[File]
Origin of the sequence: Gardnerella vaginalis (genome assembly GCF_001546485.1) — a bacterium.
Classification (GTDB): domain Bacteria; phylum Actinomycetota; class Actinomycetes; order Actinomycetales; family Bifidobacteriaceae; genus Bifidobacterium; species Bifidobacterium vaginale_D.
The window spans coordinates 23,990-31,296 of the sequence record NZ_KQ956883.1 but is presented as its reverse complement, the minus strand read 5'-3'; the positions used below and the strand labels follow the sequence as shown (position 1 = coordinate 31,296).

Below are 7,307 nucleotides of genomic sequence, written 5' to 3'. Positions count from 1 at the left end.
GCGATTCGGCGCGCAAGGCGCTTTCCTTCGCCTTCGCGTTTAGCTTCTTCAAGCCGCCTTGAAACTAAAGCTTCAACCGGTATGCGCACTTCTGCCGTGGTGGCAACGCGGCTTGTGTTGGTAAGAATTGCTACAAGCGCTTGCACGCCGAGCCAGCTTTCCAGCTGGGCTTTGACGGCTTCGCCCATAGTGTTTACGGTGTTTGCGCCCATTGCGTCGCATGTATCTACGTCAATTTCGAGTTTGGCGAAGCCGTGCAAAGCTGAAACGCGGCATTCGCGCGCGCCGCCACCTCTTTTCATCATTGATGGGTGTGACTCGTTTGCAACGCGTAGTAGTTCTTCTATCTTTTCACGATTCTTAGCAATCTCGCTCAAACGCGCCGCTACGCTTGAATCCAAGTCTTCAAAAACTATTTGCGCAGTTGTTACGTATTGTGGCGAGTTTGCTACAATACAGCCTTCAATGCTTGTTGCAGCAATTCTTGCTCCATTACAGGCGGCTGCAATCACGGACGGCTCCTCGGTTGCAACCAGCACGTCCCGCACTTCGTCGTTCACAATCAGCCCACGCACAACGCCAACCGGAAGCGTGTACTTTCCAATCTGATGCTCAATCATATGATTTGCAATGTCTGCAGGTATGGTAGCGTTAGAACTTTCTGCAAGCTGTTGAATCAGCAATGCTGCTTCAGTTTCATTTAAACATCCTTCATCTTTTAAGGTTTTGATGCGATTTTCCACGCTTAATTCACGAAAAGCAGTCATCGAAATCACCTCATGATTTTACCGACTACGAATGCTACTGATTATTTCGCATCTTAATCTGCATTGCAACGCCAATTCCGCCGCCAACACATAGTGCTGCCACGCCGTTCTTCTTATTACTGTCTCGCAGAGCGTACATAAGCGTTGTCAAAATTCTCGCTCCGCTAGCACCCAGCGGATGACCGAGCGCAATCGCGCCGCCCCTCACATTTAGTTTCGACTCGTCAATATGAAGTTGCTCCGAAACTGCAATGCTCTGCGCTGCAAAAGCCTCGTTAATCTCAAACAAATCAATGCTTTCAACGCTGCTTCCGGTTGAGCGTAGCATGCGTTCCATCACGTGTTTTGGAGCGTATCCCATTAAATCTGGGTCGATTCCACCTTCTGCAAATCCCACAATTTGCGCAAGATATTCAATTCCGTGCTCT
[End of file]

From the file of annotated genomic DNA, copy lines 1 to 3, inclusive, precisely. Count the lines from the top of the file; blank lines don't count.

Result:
Origin of the sequence: Gardnerella vaginalis (genome assembly GCF_001546485.1) — a bacterium.
Classification (GTDB): domain Bacteria; phylum Actinomycetota; class Actinomycetes; order Actinomycetales; family Bifidobacteriaceae; genus Bifidobacterium; species Bifidobacterium vaginale_D.
The window spans coordinates 23,990-31,296 of the sequence record NZ_KQ956883.1 but is presented as its reverse complement, the minus strand read 5'-3'; the positions used below and the strand labels follow the sequence as shown (position 1 = coordinate 31,296).